With many organizations using cloud storage and solutions to some degree, for most organizations there is no longer a question of whether or not you should move to the cloud. However, many businesses have been slow to fully adopt cloud storage and seem hesitant to completely commit to the cloud.
The benefits of the cloud are clear to IT professionals. A 2018 survey identified the most important benefits of cloud computing as:
- Eliminates requirement to own hardware, software or data center resources (56%)
- Operational cost savings (44%)
- IT capacity on demand (39%)
- IT efficiency (35%)
- Ability to grow and shrink (33%)
So why the hesitance?
Unfortunately, that same survey revealed 42% of IT organizations have experienced a migration failure. When cloud onboarding is not planned and implemented correctly, it can result in a loss of data, efficiency or time and money for your organization.
Adding cloud services to your business may seem like a complex process, but it doesn’t have to be. We’ve broken down the process into a three-step onboarding plan. Here are the specific things your organization should consider to ensure a successful cloud onboard.
Step 1: Identify Infrastructure Issues
The number one reason for migration failure was the late discovery of issues in the process according to 43% of respondents. The majority of onboarding issues that companies run into late in the process are an indication of flaws in the planning process, lack of preparation or a need for more thorough testing.
In order to put together a successful cloud onboarding plan, you must first identify the reasons for moving this data or service to the cloud and any issues with the existing infrastructure that needs to be addressed during the cloud implementation.
Some of these issues may be related to the data or applications you are moving to the cloud. Security, disaster recovery, and workflow optimization are all common reasons for a cloud adoption. If these are priorities for you, make sure they are addressed.
Other issues may relate to your existing cloud infrastructure. When companies adopt public, private and hybrid clouds piecemeal, with additional cloud solutions added in over time, your infrastructure may not be optimized to easily add new elements while still being able to integrate existing applications and maintain security, compliance, and access.
Step 2: Audit Existing Applications and Resources
The fact this probably isn’t your first cloud onboarding means you already have solutions in the cloud that will need to be integrated and leveraged during your new cloud adoption. Unfortunately, this means you may already have cloud resources that aren’t being used or used efficiently.
Do you know every cloud storage and other solutions you have on the cloud right now? CIO Dive reports that the average organization is using a total of approximately 5 cloud tenants. Add the shadow IT your employees may have implemented on their own and you could have a more complex cloud infrastructure than you thought. The 2018 State of the Cloud survey also found that the amount of wasted cloud spend is currently at 35%!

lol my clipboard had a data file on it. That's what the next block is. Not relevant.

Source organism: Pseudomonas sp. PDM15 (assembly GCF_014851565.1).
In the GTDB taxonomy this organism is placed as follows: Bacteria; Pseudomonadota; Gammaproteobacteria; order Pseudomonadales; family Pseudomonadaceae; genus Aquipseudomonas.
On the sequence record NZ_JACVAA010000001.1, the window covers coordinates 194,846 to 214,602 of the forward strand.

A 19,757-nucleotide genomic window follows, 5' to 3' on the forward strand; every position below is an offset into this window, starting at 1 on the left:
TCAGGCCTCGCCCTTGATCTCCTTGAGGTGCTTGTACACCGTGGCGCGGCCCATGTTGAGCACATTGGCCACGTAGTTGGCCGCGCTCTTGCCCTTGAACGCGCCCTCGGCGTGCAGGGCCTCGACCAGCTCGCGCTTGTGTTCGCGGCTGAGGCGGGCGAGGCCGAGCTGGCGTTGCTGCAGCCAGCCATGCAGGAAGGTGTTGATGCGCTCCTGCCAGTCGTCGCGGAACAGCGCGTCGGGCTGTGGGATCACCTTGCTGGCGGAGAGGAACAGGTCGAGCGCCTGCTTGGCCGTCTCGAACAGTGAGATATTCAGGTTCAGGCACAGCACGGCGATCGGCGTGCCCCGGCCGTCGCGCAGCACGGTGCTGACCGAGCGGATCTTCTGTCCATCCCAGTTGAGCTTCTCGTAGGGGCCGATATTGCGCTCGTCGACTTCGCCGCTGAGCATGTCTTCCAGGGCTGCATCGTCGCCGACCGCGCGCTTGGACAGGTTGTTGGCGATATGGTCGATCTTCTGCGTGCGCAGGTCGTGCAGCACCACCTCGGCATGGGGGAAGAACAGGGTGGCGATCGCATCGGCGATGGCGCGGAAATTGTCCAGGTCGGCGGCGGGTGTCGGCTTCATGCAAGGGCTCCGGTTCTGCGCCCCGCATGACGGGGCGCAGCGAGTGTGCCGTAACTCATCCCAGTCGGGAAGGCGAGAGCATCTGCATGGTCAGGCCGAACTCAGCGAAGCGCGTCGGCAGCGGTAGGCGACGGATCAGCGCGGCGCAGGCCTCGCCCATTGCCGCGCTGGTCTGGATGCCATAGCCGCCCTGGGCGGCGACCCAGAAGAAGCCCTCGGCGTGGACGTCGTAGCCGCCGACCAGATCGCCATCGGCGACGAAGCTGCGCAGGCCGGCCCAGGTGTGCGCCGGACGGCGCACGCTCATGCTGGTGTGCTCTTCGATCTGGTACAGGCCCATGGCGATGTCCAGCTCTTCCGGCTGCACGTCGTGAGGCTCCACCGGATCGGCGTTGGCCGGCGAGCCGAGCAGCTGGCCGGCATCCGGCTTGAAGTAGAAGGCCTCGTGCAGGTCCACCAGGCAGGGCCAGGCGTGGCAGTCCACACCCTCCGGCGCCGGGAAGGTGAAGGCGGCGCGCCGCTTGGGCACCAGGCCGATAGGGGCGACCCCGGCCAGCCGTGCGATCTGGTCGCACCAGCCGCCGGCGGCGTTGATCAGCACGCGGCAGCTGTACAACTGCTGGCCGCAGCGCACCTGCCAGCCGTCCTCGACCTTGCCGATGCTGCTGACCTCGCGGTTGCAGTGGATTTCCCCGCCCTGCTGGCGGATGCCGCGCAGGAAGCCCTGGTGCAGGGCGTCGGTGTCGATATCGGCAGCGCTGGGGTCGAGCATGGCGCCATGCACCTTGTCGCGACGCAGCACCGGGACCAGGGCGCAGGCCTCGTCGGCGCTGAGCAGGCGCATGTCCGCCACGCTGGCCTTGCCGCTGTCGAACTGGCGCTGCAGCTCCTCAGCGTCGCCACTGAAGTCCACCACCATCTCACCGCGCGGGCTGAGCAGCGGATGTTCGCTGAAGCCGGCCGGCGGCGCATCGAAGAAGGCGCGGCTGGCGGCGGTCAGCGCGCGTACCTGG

It won’t all be bad news during your audit. You should identify the resources you have at your disposal, from underutilized cloud resources to IT staff currently managing cloud storage and the data center. Here are a few areas to focus on to gain a complete understanding of your cloud infrastructure and resources:
- What solutions have already been migrated or implemented? Take stock of every cloud solution and determine its current use. Cloud storage solutions may need to be right-sized based on current usage to help reduce costs or maintain access. Right-sizing ensures that you have the resources you need and you’re not paying for extra for the ones you don’t.
- Who is in charge of each application, dataset, and cloud asset? Determine the owner of every cloud solution you are currently using and the data and applications you plan to move to the cloud.
- What cloud metrics are you currently measuring? Knowing what insights you have access to is crucial to making data-backed decisions during your cloud implementation plan.
Step 3: Outline an Implementation Plan
Your business doesn’t need to move every data center and solution to the cloud all at once – and it shouldn’t. However, you do need a clear, long-term strategy for moving your business to the cloud. This allows you to choose cloud solutions and build your infrastructure now so it can support adding additional elements later as they are ready or needed.
In addition to a late discovery of the issues, another major cause of cloud onboarding failures is the lack of skills required to manage the migration process. Most experience in organizations is operational. Cloud migrations do not happen often; most organizations do not have deep experience and refined processes for cloud migration. Even IT organizations that have the necessary expertise may not be able to spare it for the dozens or even hundreds of hours a cloud migration project could take.
Instead, companies are turning to IT partners like NWN to leverage expertise to create a cloud onboarding plan and provide a dedicated team to manage the migration while the existing IT team continues with daily operations.
You may notice that these steps focus on everything to do before your cloud migration. That is intentional. The most successful cloud migrations are about 80-90% planning and only 10-20% execution. If you’ve run into problems during execution or found your migrations to be long and stressful, the cause can most likely be found in the planning stage. With a carefully developed, comprehensive plan – and a project management team that understands that plan – you reduce the difficulty of execution and achieve smoother, simpler, and more successful cloud migration.